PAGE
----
Doctor, Rupy Aujla, who has lived in Sydney, has opened up about what his average day on a plate looks like. For the medic, he favours 700ml of water upon waking and snacks of pecans.
A doctor has opened up about what an average day looks like on his plate.
General Practitioner, Rupy Aujla, who is from London but has lived in Sydney, recently shared his secrets with Australian nutritionist, Jessica Sepel, for her blog.
From butternut curry and falafel to dark chocolate and no coffee after 2pm, the author of The Doctor's Kitchen revealed his typical daily meal plan.
Rupy Aujla, a General Practitioner, (pictured) who is on a mission to change the medical system for the better has shared his day on a plate
Plant-based Chocolate cheesecake with Almond and Date base: 'I was so skeptical of this when I found out it had avocado in it?! But literally I was blown away!' he wrot
* Forgetting to drink water first thing in the morning
* Having the same breakfast for weeks on end
* Having coffee every day (especially if you are sensitive to caffeine) or having it after 2pm
* Eating high sugar/processed foods instead of swapping them for things like dark chocolate and berries
* Eating after 8pm
* Forgetting to snack between meals
'I do a bit of emergency medicine and I believe what you choose to put on your plate is the most important health intervention anyone can make,' he said.
Every morning when he wakes up, Dr Aujla follows a routine, which includes doing 30 to 45 minutes of exercise - varying from stretch and yoga, to strength and high intensity interval training (HIIT).
'I tend to wake up around 6am, I sit on the edge of my bed and I say a quick mantra to myself (something along the lines of being grateful for being alive and for this beautiful day .. regardless of the weather,' Dr Aujla said.
'I drink about 700ml of water and get on with my morning routine. Most days I eat breakfast, but other days I do a gentle fast until midday.'
He explained his lunches are often leftovers from the night before - and he would stop eating by 8pm.
Dr Aujla said he usually snacks on pecans, dark chocolate and berries at about 4pm.
Dr Aujla has recommended that people remove all juices from their diets as well as all condiments
Dr Aujla is a locum doctor that works both in general practice and A&E while also healthy blogging and YouTubing in his spare time
He has recommended that people remove bread from their diet, both white and whole wheat
He also isn't a fan of people including white rice and pasta in their daily intake of food
I believe the majority of us would all benefit from the simple suggestions below:
REMOVE REFINED CARBOHYDRATES, SUGARS AND HIDDEN SUGARS
I hate to start on a negative note, because I like to focus on the beauty of food and the medicinal effects of eating well, but nonetheless I think it's important to tackle this right at the beginning.
– All white sugar
– All juice
– Soft drink
– White Rice
– White Pasta
– Bread (both wholemeal and white)
– Sauces and other condiments
– Obvious stuff (sweets, chocolate bars, crisps, pastries, biscuits, sweet granola bars)
EAT REAL FOOD, EAT REAL FATS
Steer clear of fake foods, those marketed as 'a healthier alternative to …' and 'low fat' substitutes and sweeteners (sweeteners are potentially worse than sugar).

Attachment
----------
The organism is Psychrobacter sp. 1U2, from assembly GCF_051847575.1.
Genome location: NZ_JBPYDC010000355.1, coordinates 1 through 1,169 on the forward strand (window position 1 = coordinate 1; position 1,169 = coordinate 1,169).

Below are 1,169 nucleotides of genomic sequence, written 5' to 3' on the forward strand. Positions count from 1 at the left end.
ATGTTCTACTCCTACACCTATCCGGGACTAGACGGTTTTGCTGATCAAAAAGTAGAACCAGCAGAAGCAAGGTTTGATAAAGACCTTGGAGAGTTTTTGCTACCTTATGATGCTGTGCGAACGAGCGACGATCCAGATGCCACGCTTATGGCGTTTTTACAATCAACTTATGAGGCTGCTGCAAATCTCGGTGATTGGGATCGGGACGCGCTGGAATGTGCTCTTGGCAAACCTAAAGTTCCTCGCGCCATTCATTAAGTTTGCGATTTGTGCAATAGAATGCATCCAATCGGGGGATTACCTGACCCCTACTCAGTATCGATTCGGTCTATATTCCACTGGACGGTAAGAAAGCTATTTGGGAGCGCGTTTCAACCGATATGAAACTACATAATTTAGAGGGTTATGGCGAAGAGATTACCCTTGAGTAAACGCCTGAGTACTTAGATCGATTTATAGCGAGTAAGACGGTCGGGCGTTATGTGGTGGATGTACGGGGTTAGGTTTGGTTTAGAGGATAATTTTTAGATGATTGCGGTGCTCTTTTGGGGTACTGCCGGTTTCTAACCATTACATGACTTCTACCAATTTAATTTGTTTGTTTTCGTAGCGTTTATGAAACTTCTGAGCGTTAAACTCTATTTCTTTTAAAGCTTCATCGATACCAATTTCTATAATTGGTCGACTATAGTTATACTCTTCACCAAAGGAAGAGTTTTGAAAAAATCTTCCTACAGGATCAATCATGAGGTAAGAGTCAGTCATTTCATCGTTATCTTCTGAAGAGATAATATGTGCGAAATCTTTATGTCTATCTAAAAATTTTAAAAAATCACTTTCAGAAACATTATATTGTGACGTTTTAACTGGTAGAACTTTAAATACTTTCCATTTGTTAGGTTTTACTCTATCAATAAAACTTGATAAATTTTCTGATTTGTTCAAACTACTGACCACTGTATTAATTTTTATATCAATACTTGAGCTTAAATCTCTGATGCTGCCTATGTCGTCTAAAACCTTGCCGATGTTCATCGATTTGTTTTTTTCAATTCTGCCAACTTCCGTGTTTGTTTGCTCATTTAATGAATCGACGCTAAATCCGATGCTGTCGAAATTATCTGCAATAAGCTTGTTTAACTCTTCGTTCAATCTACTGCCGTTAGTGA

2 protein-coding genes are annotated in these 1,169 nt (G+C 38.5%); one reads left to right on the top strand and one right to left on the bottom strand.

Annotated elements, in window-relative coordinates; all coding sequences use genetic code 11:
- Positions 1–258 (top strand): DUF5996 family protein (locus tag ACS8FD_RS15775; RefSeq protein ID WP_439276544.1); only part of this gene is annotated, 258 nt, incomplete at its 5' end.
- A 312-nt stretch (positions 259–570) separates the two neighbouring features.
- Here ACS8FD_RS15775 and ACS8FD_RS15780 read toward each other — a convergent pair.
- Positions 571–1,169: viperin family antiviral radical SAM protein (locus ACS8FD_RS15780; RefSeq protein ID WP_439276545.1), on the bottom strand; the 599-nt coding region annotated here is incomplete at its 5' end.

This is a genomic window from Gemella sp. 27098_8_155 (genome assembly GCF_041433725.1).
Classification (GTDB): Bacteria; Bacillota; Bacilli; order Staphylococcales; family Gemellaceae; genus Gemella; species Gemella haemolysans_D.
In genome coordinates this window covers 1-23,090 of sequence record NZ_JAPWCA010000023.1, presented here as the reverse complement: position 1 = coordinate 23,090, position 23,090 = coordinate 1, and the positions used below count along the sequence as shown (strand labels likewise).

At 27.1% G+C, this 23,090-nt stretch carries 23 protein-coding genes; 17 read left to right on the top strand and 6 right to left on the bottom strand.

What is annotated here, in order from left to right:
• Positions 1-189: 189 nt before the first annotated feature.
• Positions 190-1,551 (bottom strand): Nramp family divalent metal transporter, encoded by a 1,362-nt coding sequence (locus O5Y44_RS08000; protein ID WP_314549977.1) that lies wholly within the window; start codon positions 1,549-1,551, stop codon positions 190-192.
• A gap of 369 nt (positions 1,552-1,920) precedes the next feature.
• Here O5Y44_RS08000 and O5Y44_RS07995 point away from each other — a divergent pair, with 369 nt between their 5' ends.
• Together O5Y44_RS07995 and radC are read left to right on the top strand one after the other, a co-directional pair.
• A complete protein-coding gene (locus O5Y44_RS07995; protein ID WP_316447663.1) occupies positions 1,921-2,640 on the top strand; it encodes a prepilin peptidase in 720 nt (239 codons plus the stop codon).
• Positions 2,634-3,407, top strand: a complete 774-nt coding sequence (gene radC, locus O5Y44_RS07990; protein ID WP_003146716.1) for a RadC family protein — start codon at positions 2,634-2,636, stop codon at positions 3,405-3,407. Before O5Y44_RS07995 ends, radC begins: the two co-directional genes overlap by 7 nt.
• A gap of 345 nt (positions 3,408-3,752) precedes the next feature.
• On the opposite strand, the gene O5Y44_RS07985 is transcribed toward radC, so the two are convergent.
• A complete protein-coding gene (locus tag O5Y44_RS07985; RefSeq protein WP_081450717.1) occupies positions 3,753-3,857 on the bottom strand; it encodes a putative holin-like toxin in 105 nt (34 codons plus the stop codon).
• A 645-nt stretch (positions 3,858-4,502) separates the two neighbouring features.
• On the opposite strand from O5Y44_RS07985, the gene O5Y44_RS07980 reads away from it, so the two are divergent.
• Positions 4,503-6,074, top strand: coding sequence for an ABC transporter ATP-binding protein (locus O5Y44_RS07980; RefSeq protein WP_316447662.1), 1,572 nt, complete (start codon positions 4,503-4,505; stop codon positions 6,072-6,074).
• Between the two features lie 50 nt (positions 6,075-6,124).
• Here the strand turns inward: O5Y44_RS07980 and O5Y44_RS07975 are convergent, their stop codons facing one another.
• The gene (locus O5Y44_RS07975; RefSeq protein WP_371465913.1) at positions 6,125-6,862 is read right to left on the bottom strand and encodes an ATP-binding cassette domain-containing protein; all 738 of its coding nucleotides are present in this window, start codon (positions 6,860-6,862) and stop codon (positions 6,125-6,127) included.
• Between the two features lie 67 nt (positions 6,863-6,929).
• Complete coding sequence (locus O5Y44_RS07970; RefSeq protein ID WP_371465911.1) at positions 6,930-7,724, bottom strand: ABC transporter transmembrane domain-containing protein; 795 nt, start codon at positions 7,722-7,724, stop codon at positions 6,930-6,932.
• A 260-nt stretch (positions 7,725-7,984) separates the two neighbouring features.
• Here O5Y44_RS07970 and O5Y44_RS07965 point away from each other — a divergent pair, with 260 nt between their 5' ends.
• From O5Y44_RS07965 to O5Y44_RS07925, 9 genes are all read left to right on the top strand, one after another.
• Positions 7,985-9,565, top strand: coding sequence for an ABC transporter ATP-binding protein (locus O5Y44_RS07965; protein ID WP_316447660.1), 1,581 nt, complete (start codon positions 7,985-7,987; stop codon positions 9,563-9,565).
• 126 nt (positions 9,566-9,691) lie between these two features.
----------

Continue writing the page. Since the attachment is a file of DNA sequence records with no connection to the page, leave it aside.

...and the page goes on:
One of the most damaging health messages of all time was for us to go LOW FAT. Unfortunately it's led to an explosion of 'diet sandwiches', sweeteners (that can have the same effect as sugar) and margarines made from processed oils that have ingredients that can CAUSE heart attacks.
Source: The Doctor's Kitchen
Dr Aujla shares his creations on Instagram such as the brown nice noodles with sprouts, broccoli and dusted in chilli (left) and Spelt Tagliatelle with homemade cashew pesto (right)
Roasted golden beets, Italian greens, hazelnut pesto and indulgent truffle pasta (pictured left) and sprouts and greens on toast with a quick spicy tahini dressing (right)
Breakfast: Oats with nuts, seeds, fresh berries and chai spices
Or scrambled eggs with walnut pesto and dark greens
Lunch: Left overs such as sweet potato, homemade falafel, spinach leaves and baby tomatoes
Dinner: Roast artichokes, sundried tomato, pine nuts, cavolo nero and gnocchi.
Or Jerk butternut curry with coconut milk and plantain
Snacks: Pecans, dark chocolate and berries
'I'll tend to stop eating by 8pm and I don't eat late at night. I try and put my electronics away at least one hour before bed,' he said.
Coffee is his drink of choice but he only has three to four cups a week.
'I'm quite sensitive to caffeine so I hardly have a cup after 2pm and my brew is a 'long black'.
And his indulgence of choice? Dark chocolate.
'I don't think I could live without single origin 80 per cent.
'With some frozen berries and hazelnuts I'm very happy,' he said.
He also shared that the three foods he wouldn't be able to live without would be spices such as fennel and cumin, sweet potato and lentils.
He explained that his lunch tends to be varied but is often leftovers from the night before
Dr Aujla's mid afternoon snack of berries, pecans and dark chocolate, with dark chocolate being his indulgence of choice
Grilled Halloumi, roasted sweet potato, BBQ greens and eggs (pictured left) and roast carrots and onion medley in sumac spices with fresh English spinach (right)
Dr Aujla aims to encourage people to look at food in a happy and healthy way and believes that food is medicine.
Roughly two years ago, he started The Doctor's Kitchen, where he created healthy recipes and talked about the clinical research behind the ingredients.
Dr Aujla is a locum doctor who works both in general practice and A&E while also healthy blogging and recording videos for YouTube in his spare time.Read more at dailymail.co.uk